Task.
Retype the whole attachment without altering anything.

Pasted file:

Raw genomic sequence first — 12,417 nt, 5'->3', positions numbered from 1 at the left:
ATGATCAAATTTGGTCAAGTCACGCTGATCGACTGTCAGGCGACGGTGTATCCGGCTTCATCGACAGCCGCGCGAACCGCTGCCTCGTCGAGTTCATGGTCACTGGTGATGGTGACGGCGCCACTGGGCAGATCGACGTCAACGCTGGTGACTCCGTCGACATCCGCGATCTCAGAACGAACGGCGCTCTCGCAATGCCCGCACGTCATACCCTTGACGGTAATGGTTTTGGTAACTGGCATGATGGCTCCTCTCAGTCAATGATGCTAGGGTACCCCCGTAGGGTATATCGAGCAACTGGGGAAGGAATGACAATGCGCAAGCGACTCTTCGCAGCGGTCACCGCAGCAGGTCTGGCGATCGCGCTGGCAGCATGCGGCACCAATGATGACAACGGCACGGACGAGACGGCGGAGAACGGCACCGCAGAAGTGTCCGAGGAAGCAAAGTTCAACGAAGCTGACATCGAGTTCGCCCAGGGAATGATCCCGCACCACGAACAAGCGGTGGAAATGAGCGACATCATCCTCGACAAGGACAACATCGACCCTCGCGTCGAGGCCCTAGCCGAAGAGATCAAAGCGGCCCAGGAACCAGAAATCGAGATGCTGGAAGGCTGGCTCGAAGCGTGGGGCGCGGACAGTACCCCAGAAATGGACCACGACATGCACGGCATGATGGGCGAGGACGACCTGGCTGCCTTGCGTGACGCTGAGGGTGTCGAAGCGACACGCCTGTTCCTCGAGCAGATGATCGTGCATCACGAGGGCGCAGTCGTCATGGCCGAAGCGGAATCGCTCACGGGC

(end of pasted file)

Raw genomic sequence first — 12,417 nt, 5'->3', positions numbered from 1 at the left:
ATGATCAAATTTGGTCAAGTCACGCTGATCGACTGTCAGGCGACGGTGTATCCGGCTTCATCGACAGCCGCGCGAACCGCTGCCTCGTCGAGTTCATGGTCACTGGTGATGGTGACGGCGCCACTGGGCAGATCGACGTCAACGCTGGTGACTCCGTCGACATCCGCGATCTCAGAACGAACGGCGCTCTCGCAATGCCCGCACGTCATACCCTTGACGGTAATGGTTTTGGTAACTGGCATGATGGCTCCTCTCAGTCAATGATGCTAGGGTACCCCCGTAGGGTATATCGAGCAACTGGGGAAGGAATGACAATGCGCAAGCGACTCTTCGCAGCGGTCACCGCAGCAGGTCTGGCGATCGCGCTGGCAGCATGCGGCACCAATGATGACAACGGCACGGACGAGACGGCGGAGAACGGCACCGCAGAAGTGTCCGAGGAAGCAAAGTTCAACGAAGCTGACATCGAGTTCGCCCAGGGAATGATCCCGCACCACGAACAAGCGGTGGAAATGAGCGACATCATCCTCGACAAGGACAACATCGACCCTCGCGTCGAGGCCCTAGCCGAAGAGATCAAAGCGGCCCAGGAACCAGAAATCGAGATGCTGGAAGGCTGGCTCGAAGCGTGGGGCGCGGACAGTACCCCAGAAATGGACCACGACATGCACGGCATGATGGGCGAGGACGACCTGGCTGCCTTGCGTGACGCTGAGGGTGTCGAAGCGACACGCCTGTTCCTCGAGCAGATGATCGTGCATCACGAGGGCGCAGTCGTCATGGCCGAAGCGGAATCGCTCACGGGC